On the third day of the Democratic National Convention, President Barack Obama took to the stage to make his stump speech for presidential nominee Hillary Clinton. Though this was largely Clinton's fiesta, the president was not denied a special tribute on the DNC stage. A 10-minute video, produced by directors Peter Kunhardt and Davis Guggenheim, introduced Obama before he took up the microphone. Along with detailing the president's most significant accomplishments over the past eight years, Obama's DNC introduction video highlighted his character, connecting his achievements to the type of person he is.
"This is someone who walked into office faced with multiple crises — each one of them could sink the country — but he was always calmer than the rest of us," we are told at the beginning of the video. The president's even, measured, smooth temperament is so well known, it was the focal point of his character on the sketch comedy show Key & Peele.
The video interwove difficult decisions Obama has made throughout his two terms with the characteristics of the president that underlay those decisions. When he was faced with whether or not to bail out the automotive industry amid the financial crisis, we are told, his one concern was with how many people would lose jobs if he didn't do so. "Whenever folks were arguing about numbers and politics, he was always the one who brought it back to people," another voice says.
A recounting of the intense partisan divides surrounding the enactment of the Affordable Care Act depicted the president's willingness to sacrifice his own position; he risked his 2012 re-election by refusing to back down from the Act. "He really didn't care about the politics," we are told. "He weighed the politics like any politician would. But at the end of the day, he was always willing to lose in order to do the right thing. Always."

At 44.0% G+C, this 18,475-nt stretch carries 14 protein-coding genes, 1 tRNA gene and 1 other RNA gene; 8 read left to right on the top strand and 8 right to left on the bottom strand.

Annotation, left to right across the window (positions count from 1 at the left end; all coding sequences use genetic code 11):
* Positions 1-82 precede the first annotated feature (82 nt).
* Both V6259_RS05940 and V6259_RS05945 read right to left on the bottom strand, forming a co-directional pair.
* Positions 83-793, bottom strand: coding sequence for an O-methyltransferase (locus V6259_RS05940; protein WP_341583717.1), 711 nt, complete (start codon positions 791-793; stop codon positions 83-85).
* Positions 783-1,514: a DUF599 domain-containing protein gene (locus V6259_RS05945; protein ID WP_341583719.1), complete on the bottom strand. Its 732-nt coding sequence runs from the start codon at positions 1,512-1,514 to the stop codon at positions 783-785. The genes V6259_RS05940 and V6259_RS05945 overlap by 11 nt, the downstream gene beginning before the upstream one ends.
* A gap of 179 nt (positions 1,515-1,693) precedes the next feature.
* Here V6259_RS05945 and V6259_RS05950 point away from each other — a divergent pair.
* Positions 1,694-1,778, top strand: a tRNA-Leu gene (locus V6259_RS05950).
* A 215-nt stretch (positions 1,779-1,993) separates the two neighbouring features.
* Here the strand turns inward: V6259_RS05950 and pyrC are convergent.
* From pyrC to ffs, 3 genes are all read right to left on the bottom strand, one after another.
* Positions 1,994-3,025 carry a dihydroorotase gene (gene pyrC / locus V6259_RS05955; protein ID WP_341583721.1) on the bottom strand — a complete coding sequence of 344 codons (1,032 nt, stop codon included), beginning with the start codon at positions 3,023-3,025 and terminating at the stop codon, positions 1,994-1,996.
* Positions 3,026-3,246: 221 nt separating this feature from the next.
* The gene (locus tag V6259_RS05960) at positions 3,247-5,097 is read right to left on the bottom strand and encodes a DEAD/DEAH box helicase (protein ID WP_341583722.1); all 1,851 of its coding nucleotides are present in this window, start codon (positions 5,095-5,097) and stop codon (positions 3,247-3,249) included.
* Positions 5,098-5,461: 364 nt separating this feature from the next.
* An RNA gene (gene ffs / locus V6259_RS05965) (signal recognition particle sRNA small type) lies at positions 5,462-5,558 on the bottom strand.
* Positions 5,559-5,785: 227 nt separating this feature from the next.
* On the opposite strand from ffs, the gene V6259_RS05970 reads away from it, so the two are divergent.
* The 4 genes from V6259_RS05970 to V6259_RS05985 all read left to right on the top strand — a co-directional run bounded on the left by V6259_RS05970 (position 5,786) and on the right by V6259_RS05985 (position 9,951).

The video linked the most significant achievements made during Obama's presidency — including the elimination of preexisting conditions discrimination in health insurance, equal pay for government employees, the resurrection of the auto industry, marriage equality, and the Iran nuclear agreement — with "a temperament associated with being president that he uniquely has — eyes always fix on long-term successes."
And, importantly, the video highlighted a characteristic we rarely see from presidents: vulnerability. Obama didn't hold back his tears when speaking before the nation on the Sandy Hook shooting, and openly expressed his frustration that he wasn't able to make significant headway on the issue of gun legislation. Obama's public appearances in the wake of this and other tragedies have shown us not only a president, but a man not immune to the devastation, pain, and sense of powerlessness any human being feels at times.
Obama has faced enormous challenges during his presidency, and, however you judge the way he has dealt with them, it's hard to deny the solidity of the president's character. "I just stay at it and I'm just gonna keep on staying at it as long as I'm in this office," Obama said. The video was a powerful tribute to the man who's been keeping at it.